Update (02/17):

We’re seeing an improved version of this subdomain switching technique. The original one was simplistic since it had to be hardcoded by the crooks and followed a predictable order (i.e. a,b,c,d,e,f etc.)

This new method randomly chooses a new subdomain:

random

Every time the user clicks on the ‘Leave this Page’ button, they get redirected to a new randomly selected subdomain:

warning

933443.servefail.tech
126922.servefail.tech
437132.servefail.tech
243705.servefail.tech
804169.servefail.tech
501994.servefail.tech
370579.servefail.tech
451847.servefail.tech
259033.servefail.tech
495803.servefail.tech
517275.servefail.tech
855709.servefail.tech
etc.

– –

These days, the vast majority of tech support scams are delivered via malvertising attacks pushing fake error notifications and preventing users from normally closing their browsers.

Because those warnings are very convincing and often accompanied by audio cues, many people will get desperate and panic when they realize they cannot close those pages.

Unfortunately, most browsers are defeated by simple snippets of JavaScript code that create infinite loops or other suck trickeries. In other cases, scammers combine code with social engineering to deliver a very frustrating user experience ultimately forcing many victims to call the rogue toll free number for assistance.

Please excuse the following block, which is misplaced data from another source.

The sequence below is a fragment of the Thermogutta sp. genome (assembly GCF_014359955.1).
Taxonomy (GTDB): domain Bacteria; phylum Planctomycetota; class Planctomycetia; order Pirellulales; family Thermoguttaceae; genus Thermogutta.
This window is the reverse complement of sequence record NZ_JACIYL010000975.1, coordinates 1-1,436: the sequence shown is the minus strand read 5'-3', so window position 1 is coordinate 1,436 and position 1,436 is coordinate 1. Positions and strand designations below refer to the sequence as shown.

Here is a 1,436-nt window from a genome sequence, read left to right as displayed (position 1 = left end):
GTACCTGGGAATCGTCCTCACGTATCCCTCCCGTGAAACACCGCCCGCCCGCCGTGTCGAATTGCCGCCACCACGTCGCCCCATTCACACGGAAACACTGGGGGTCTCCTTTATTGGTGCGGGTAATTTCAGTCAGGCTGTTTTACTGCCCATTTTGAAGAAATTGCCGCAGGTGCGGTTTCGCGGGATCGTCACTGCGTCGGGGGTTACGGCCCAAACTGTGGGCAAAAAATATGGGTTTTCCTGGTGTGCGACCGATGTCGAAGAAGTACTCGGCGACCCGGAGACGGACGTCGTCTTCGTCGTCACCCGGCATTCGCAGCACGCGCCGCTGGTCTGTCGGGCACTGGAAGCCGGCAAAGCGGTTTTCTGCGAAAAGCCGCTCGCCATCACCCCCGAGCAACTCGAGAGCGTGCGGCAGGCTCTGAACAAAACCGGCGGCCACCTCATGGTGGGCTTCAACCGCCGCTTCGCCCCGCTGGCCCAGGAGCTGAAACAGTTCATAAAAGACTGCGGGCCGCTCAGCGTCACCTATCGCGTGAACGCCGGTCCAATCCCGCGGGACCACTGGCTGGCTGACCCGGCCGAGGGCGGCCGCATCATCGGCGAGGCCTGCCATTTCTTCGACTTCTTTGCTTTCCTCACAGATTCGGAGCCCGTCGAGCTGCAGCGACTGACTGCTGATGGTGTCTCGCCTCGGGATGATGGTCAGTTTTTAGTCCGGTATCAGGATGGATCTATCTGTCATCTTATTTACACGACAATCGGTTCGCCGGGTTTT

message

Here’s such an example, where a scam page uses the “Confirm Navigation” dialog typically displayed when a user is about to leave a page. Some browsers, like Google Chrome, may be able to detect and therefore block repeated attempts when a page is clearly preventing you from leaving.

To circumvent this protection, scammers are taking an interesting approach by loading a new URL each time you click on the “Leave Page” button. That URL points to a subdomain from the original scam page, which in turn repeats the process with another subdomain, in effect creating what looks like a never ending situation.

Flow3

Flow:

updatefailure2.info
 -> a.updatefailure2.info
  -> b.updatefailure2.info
   -> c.updatefailure2.info
    -> d.updatefailure2.info
     -> e.updatefailure2.info
      -> f.updatefailure2.info
       -> ...

Probably the most effective way of getting rid of such fake pages is to terminate the browser process using Windows’ TaskManager. Click the start button and type: taskmgr.exe and then press Enter. In the processes tab, find the process for whichever browser you are running: iexplore.exe, firefox.exe, chrome.exe, MicrosoftEdge.exe and then click End Process or Terminate.

We have reported this malicious domain to the hosting provider and added it to our blacklist.